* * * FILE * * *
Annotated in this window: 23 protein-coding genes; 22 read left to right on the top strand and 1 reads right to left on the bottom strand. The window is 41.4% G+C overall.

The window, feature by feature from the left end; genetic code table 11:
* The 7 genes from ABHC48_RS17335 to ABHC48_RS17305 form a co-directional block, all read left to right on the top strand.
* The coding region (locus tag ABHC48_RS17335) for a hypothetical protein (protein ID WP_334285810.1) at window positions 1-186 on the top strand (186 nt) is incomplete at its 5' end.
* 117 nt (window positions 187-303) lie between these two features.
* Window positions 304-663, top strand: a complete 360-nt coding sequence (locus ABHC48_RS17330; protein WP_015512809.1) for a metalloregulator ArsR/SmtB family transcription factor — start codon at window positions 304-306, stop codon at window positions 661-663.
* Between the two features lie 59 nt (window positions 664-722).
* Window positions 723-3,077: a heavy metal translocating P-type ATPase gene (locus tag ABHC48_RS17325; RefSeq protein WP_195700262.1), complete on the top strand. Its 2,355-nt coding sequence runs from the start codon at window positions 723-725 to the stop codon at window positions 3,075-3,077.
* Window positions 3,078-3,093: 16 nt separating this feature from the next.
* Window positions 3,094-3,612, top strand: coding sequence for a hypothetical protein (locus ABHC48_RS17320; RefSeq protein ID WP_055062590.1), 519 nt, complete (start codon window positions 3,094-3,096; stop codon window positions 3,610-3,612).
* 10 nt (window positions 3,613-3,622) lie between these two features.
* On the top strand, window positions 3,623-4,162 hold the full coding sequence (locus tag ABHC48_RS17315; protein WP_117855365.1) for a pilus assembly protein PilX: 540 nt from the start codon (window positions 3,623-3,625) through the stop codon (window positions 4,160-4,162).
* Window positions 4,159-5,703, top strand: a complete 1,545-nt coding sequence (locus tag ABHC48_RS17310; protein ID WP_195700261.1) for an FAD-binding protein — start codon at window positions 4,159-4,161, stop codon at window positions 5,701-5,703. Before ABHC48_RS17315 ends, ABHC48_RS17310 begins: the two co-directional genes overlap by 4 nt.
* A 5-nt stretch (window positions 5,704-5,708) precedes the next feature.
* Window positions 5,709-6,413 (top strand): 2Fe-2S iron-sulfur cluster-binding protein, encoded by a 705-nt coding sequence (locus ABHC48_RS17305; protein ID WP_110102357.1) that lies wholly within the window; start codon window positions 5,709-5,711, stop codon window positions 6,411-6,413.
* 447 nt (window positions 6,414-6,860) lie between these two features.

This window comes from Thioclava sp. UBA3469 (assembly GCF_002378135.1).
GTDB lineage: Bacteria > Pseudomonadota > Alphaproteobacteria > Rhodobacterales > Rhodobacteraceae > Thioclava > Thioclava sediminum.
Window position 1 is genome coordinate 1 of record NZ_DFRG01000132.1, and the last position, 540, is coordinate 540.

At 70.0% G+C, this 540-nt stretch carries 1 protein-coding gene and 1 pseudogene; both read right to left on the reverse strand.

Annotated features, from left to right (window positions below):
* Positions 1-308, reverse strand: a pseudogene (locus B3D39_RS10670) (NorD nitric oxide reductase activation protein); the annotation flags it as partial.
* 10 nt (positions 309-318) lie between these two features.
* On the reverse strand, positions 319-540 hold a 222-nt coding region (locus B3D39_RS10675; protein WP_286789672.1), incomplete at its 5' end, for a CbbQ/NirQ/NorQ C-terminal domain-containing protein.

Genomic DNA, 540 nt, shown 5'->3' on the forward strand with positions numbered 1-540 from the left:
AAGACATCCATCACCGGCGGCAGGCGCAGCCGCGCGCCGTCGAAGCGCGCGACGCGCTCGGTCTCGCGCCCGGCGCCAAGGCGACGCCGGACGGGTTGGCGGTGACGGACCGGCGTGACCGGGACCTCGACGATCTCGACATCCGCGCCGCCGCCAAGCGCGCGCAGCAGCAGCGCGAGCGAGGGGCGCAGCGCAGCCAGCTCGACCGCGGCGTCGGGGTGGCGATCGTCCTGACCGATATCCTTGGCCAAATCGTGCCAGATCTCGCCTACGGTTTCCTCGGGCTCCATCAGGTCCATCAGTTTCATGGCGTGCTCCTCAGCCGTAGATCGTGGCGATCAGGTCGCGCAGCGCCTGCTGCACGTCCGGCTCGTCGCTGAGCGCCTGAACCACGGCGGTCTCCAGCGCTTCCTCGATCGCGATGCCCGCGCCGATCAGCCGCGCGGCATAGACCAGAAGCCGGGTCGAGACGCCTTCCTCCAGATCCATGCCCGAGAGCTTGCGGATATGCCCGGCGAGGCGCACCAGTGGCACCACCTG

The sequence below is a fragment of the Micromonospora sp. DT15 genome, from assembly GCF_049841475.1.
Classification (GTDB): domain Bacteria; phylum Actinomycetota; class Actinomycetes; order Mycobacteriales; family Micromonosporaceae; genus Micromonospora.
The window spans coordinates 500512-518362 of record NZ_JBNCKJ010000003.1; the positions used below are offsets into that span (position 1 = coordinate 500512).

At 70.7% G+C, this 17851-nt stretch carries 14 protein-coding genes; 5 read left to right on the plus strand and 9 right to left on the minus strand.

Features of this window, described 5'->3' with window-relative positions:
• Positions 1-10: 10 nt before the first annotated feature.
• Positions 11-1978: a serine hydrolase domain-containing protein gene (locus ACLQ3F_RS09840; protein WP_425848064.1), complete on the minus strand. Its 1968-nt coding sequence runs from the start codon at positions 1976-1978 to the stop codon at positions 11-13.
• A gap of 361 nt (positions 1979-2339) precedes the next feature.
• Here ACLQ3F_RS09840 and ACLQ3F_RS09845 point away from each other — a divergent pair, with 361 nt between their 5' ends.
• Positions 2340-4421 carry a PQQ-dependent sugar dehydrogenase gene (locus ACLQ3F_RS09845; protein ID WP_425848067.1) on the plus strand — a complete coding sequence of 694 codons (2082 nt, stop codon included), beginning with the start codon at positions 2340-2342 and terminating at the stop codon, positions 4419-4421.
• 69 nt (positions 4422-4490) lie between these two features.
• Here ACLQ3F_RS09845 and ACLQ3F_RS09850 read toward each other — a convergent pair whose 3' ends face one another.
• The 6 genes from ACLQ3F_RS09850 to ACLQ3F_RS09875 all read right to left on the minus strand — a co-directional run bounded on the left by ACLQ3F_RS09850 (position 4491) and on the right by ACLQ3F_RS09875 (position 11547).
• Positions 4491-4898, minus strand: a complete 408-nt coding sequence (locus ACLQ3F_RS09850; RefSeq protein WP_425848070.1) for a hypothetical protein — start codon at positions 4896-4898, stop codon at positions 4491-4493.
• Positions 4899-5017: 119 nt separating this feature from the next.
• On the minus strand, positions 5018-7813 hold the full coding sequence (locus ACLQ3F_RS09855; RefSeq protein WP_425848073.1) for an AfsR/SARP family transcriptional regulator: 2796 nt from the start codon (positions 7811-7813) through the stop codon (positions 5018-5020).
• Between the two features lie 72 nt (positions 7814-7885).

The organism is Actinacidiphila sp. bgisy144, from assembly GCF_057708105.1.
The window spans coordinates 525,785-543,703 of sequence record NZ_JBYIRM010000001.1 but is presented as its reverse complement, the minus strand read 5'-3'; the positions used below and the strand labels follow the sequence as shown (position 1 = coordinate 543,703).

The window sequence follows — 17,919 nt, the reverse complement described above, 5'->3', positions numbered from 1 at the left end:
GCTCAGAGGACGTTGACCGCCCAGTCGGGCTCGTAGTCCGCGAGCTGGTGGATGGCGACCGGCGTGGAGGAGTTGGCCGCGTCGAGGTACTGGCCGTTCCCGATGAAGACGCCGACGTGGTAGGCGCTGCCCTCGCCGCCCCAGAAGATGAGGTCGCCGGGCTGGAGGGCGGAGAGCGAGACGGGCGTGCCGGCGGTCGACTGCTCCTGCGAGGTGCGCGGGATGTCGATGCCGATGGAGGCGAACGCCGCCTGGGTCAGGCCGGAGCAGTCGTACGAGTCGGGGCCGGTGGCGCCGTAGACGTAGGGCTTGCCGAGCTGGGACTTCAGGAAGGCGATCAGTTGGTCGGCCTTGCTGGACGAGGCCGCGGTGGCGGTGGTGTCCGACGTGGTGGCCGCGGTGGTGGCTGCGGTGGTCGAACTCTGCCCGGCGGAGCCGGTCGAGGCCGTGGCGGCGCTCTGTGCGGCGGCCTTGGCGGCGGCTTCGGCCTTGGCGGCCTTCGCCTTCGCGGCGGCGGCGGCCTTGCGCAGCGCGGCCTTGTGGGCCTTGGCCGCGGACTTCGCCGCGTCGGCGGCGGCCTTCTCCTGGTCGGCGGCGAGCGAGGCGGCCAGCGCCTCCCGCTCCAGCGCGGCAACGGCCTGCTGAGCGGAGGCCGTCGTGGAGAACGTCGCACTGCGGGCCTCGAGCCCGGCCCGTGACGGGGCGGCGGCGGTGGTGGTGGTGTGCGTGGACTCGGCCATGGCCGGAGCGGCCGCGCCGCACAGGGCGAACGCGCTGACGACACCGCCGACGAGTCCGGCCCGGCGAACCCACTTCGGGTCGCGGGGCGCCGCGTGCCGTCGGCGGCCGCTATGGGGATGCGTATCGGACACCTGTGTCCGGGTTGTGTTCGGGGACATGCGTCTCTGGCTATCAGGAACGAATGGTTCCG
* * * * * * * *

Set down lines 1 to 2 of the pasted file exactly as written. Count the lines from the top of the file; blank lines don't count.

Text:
Annotated in this window: 23 protein-coding genes; 22 read left to right on the top strand and 1 reads right to left on the bottom strand. The window is 41.4% G+C overall.

The window, feature by feature from the left end; genetic code table 11: